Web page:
Can You Reduce Humidity by Running the Air Conditioner?

Excess humidity can cause multiple problems, including mold growth, musty odors, structural problems, and an uncomfortable muggy feeling. That’s why it’s important to manage humidity if you plan to increase indoor air quality and home comfort.

The ideal relative humidity level is about 30 to 50 percent. Summer is usually the hardest time of year to stick inside this range. Luckily, using the air conditioner can help.

After all, air conditioning doesn’t only cool your home—it also lowers humidity. Here’s info about how this works, along with recommendations to control indoor humidity levels.

How Air Conditioning Removes Humidity

Contrary to popular belief, your air conditioner doesn’t add cool, dry air in your home—it removes heat and humidity. The process involves refrigerant, which absorbs heat and moisture effectively from the indoor air. Here’s the process:

    • Indoor air rushes through the ductwork and passes over the evaporator coil filled with cold refrigerant.
    • The refrigerant collects heat, and the moisture in the air condenses on the coil.
    • The condensation drips into the condensate pan beneath the evaporator coil and drains away.
    • Cool, dehumidified air flows into your home.

Tips to Lower Humidity

Using the air conditioner might be adequate to lower the relative humidity beneath 50 percent in dry climates. But if high humidity remains a problem in your home, try again with these tips.

Ventilate Properly

Turn on the exhaust fan in the bathroom, kitchen and laundry room when you shower, cook and wash clothes. This form of ventilation lowers humidity at the source to keep these rooms more comfortable. You can also open a window when it’s milder outside to allow in fresh air.

Wipe Up Standing Water

Water on shower tiles, kitchen counters and laundry room floors elevate indoor humidity and may stimulate mold and mildew. Clean up standing water promptly to prevent these problems.

Run a Dehumidifier

If you dislike high humidity in the summer, consider installing a whole-house dehumidifier that performs in tandem with your air conditioner to make every room more comfortable. A whole-house unit can even run separately from the AC to lower humidity on more temperate days without turning on the air conditioner. This approach saves you money and prevents that “cool but clammy” feeling.

Flip the AC Fan to Auto

The condensation that gathers on the evaporator coil needs time to build up and trickle away. If you run the air conditioning fan continually, the moisture won’t be able to leave your home. That’s why it’s better to set the fan to “auto” so it is only running when the AC compressor turns on. You should be able to find this setting easily on your thermostat.

Swap Out the Air Filter on a Regular Basis

A clogged filter traps dust and debris and will sometimes support mold and mildew if it gets wet. This adds more moisture and mold spores into your home each time the AC turns on. Replace the air filter once a month or as encouraged by the manufacturer to decrease indoor humidity and improve air quality.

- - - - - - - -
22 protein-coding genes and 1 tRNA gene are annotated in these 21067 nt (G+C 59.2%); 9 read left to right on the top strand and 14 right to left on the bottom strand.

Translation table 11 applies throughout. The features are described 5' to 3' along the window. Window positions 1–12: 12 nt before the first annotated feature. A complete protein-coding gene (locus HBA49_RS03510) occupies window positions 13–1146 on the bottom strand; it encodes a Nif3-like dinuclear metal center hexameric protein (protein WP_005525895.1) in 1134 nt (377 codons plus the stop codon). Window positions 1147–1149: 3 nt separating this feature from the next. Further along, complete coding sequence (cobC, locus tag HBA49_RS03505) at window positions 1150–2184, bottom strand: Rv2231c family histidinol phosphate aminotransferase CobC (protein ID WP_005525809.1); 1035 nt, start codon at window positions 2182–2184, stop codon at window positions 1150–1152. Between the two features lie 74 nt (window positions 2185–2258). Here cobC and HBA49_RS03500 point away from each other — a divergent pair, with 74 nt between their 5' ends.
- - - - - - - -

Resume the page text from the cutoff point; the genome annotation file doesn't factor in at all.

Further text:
Adjust the Fan Speed

Optimizing the fan speed can be tricky. Higher airflow helps the AC keep up with cooling demand on scorching summer days, but this could lead to shorter cycles that block effective dehumidification. Coordinate with an HVAC technician to help you determine the ideal fan speed for your comfort requirements.

Clean the Evaporator Coil

A filthy coil can’t cool and dehumidify effectively. If your AC is having trouble maintaining the preferred temperature, call our HVAC specialists to inspect your cooling system and clean the evaporator coil. Cooling and dehumidifying performance should improve as a result.

Check the Refrigerant Charge

Insufficient refrigerant can impede your air conditioner’s ability to perform its job. Left ignored, major issues such as a frozen evaporator coil or compressor failure can happen. Only a certified HVAC technician can resolve refrigerant leaks and refresh the system as needed, lending you another reason to arrange an AC tune-up.

Exchange Your Air Conditioner

If your home has constant comfort problems and your air conditioner is getting older, it could be time for a replacement. Install a new AC system with innovative features, including a thermal expansion valve (TXV) and variable blower motor. A TXV delivers the precise amount of refrigerant determined by the air temperature, and a variable blower motor adapts the fan speed to meet demand. Both features enhance cooling and dehumidifying efficiency.

Control Indoor Humidity with Service Experts Heating, Air Conditioning & Plumbing

If you believe it’s time to install a whole-house dehumidifier or swap out your air conditioner, Service Experts Heating, Air Conditioning & Plumbing can help. Our HVAC services are tailored to maximize home comfort and energy efficiency for your long-term satisfaction. To share questions or schedule a visit from one of our experienced heating and cooling technicians, please give us a call today.

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